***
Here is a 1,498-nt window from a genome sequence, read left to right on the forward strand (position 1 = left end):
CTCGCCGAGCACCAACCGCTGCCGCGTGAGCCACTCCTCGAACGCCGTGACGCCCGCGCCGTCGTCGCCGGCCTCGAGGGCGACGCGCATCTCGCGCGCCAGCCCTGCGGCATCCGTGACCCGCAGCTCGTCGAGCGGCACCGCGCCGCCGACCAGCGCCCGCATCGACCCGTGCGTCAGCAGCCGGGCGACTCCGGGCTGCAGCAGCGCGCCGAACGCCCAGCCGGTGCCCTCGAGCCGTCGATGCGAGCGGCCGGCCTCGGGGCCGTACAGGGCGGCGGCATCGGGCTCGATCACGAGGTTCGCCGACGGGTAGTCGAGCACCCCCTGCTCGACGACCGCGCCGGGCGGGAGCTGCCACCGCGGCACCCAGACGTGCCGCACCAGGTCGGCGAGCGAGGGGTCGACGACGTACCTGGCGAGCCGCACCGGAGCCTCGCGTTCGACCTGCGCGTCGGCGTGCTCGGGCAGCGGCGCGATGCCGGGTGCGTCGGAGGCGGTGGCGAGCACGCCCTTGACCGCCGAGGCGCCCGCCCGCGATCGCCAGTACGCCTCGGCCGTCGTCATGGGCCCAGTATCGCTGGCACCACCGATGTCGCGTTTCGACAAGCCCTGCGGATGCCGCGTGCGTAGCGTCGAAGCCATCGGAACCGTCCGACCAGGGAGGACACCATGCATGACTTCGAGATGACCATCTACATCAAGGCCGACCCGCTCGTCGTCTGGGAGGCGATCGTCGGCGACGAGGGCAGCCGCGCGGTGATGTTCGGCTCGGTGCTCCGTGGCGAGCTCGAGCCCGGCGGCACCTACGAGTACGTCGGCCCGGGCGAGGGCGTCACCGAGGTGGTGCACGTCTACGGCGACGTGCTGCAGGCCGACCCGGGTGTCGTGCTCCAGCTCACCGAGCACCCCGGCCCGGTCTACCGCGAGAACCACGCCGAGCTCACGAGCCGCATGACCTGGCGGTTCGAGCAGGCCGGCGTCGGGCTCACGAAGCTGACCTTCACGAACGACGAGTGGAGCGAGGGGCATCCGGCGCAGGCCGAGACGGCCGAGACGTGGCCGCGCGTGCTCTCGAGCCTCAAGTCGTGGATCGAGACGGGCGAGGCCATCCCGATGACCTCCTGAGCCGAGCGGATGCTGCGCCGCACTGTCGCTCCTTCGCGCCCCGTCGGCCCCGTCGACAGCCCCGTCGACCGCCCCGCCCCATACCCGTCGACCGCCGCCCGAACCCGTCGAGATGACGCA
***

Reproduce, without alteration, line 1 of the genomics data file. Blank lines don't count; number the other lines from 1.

Here is a 1,498-nt window from a genome sequence, read left to right on the forward strand (position 1 = left end):